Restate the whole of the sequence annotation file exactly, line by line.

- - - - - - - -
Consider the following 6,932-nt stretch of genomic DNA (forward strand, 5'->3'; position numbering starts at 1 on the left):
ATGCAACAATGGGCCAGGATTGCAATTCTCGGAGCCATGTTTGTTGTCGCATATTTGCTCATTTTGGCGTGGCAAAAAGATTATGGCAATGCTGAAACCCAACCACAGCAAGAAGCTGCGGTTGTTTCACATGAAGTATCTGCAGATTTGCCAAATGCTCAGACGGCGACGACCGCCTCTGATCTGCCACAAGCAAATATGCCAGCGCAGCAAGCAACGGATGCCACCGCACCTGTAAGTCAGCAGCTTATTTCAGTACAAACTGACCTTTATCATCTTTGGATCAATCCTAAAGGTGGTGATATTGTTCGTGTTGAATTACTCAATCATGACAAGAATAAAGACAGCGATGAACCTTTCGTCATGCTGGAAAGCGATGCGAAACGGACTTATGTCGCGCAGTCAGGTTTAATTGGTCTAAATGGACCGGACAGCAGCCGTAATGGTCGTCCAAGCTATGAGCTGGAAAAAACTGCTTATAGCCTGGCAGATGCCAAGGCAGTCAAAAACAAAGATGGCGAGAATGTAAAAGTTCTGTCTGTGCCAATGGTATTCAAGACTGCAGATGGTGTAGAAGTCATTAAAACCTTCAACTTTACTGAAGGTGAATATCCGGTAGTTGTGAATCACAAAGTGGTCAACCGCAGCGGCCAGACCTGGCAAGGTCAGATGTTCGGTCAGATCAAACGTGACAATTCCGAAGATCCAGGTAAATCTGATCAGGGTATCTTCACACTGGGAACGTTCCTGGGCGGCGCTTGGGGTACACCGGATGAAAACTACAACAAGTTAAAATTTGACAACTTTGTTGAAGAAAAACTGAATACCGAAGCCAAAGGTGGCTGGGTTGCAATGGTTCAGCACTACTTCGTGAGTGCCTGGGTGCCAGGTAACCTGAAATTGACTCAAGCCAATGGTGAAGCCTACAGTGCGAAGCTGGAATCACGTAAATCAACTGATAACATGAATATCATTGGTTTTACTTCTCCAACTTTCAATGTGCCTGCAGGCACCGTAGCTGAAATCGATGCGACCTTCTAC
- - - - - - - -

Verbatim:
Consider the following 6,932-nt stretch of genomic DNA (forward strand, 5'->3'; position numbering starts at 1 on the left):
ATGCAACAATGGGCCAGGATTGCAATTCTCGGAGCCATGTTTGTTGTCGCATATTTGCTCATTTTGGCGTGGCAAAAAGATTATGGCAATGCTGAAACCCAACCACAGCAAGAAGCTGCGGTTGTTTCACATGAAGTATCTGCAGATTTGCCAAATGCTCAGACGGCGACGACCGCCTCTGATCTGCCACAAGCAAATATGCCAGCGCAGCAAGCAACGGATGCCACCGCACCTGTAAGTCAGCAGCTTATTTCAGTACAAACTGACCTTTATCATCTTTGGATCAATCCTAAAGGTGGTGATATTGTTCGTGTTGAATTACTCAATCATGACAAGAATAAAGACAGCGATGAACCTTTCGTCATGCTGGAAAGCGATGCGAAACGGACTTATGTCGCGCAGTCAGGTTTAATTGGTCTAAATGGACCGGACAGCAGCCGTAATGGTCGTCCAAGCTATGAGCTGGAAAAAACTGCTTATAGCCTGGCAGATGCCAAGGCAGTCAAAAACAAAGATGGCGAGAATGTAAAAGTTCTGTCTGTGCCAATGGTATTCAAGACTGCAGATGGTGTAGAAGTCATTAAAACCTTCAACTTTACTGAAGGTGAATATCCGGTAGTTGTGAATCACAAAGTGGTCAACCGCAGCGGCCAGACCTGGCAAGGTCAGATGTTCGGTCAGATCAAACGTGACAATTCCGAAGATCCAGGTAAATCTGATCAGGGTATCTTCACACTGGGAACGTTCCTGGGCGGCGCTTGGGGTACACCGGATGAAAACTACAACAAGTTAAAATTTGACAACTTTGTTGAAGAAAAACTGAATACCGAAGCCAAAGGTGGCTGGGTTGCAATGGTTCAGCACTACTTCGTGAGTGCCTGGGTGCCAGGTAACCTGAAATTGACTCAAGCCAATGGTGAAGCCTACAGTGCGAAGCTGGAATCACGTAAATCAACTGATAACATGAATATCATTGGTTTTACTTCTCCAACTTTCAATGTGCCTGCAGGCACCGTAGCTGAAATCGATGCGACCTTCTAC